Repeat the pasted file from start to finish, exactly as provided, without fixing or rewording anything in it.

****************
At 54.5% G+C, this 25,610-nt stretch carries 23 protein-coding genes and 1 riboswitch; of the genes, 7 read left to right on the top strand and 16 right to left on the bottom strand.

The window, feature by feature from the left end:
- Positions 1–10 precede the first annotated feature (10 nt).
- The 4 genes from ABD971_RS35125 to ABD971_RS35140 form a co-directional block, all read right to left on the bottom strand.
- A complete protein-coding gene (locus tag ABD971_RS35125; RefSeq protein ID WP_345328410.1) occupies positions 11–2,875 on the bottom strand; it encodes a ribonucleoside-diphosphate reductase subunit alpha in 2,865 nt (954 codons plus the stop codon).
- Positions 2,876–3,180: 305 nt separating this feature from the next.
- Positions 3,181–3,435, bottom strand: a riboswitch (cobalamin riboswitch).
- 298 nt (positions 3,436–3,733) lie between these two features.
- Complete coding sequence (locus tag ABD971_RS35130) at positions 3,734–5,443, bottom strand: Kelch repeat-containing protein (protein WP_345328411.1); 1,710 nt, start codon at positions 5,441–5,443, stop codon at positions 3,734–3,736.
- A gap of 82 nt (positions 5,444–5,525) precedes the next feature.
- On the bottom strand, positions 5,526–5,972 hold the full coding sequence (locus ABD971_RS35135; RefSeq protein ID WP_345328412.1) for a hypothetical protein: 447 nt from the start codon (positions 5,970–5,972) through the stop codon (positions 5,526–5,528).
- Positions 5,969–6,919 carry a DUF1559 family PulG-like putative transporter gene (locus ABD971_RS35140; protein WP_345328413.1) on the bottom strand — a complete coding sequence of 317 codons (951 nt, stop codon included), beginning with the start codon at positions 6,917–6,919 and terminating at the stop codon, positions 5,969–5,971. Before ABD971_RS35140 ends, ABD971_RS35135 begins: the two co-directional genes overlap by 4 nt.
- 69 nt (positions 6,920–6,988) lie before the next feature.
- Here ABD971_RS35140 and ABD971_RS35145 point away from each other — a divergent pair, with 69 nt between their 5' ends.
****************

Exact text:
At 54.5% G+C, this 25,610-nt stretch carries 23 protein-coding genes and 1 riboswitch; of the genes, 7 read left to right on the top strand and 16 right to left on the bottom strand.

The window, feature by feature from the left end:
- Positions 1–10 precede the first annotated feature (10 nt).
- The 4 genes from ABD971_RS35125 to ABD971_RS35140 form a co-directional block, all read right to left on the bottom strand.
- A complete protein-coding gene (locus tag ABD971_RS35125; RefSeq protein ID WP_345328410.1) occupies positions 11–2,875 on the bottom strand; it encodes a ribonucleoside-diphosphate reductase subunit alpha in 2,865 nt (954 codons plus the stop codon).
- Positions 2,876–3,180: 305 nt separating this feature from the next.
- Positions 3,181–3,435, bottom strand: a riboswitch (cobalamin riboswitch).
- 298 nt (positions 3,436–3,733) lie between these two features.
- Complete coding sequence (locus tag ABD971_RS35130) at positions 3,734–5,443, bottom strand: Kelch repeat-containing protein (protein WP_345328411.1); 1,710 nt, start codon at positions 5,441–5,443, stop codon at positions 3,734–3,736.
- A gap of 82 nt (positions 5,444–5,525) precedes the next feature.
- On the bottom strand, positions 5,526–5,972 hold the full coding sequence (locus ABD971_RS35135; RefSeq protein ID WP_345328412.1) for a hypothetical protein: 447 nt from the start codon (positions 5,970–5,972) through the stop codon (positions 5,526–5,528).
- Positions 5,969–6,919 carry a DUF1559 family PulG-like putative transporter gene (locus ABD971_RS35140; protein WP_345328413.1) on the bottom strand — a complete coding sequence of 317 codons (951 nt, stop codon included), beginning with the start codon at positions 6,917–6,919 and terminating at the stop codon, positions 5,969–5,971. Before ABD971_RS35140 ends, ABD971_RS35135 begins: the two co-directional genes overlap by 4 nt.
- 69 nt (positions 6,920–6,988) lie before the next feature.
- Here ABD971_RS35140 and ABD971_RS35145 point away from each other — a divergent pair, with 69 nt between their 5' ends.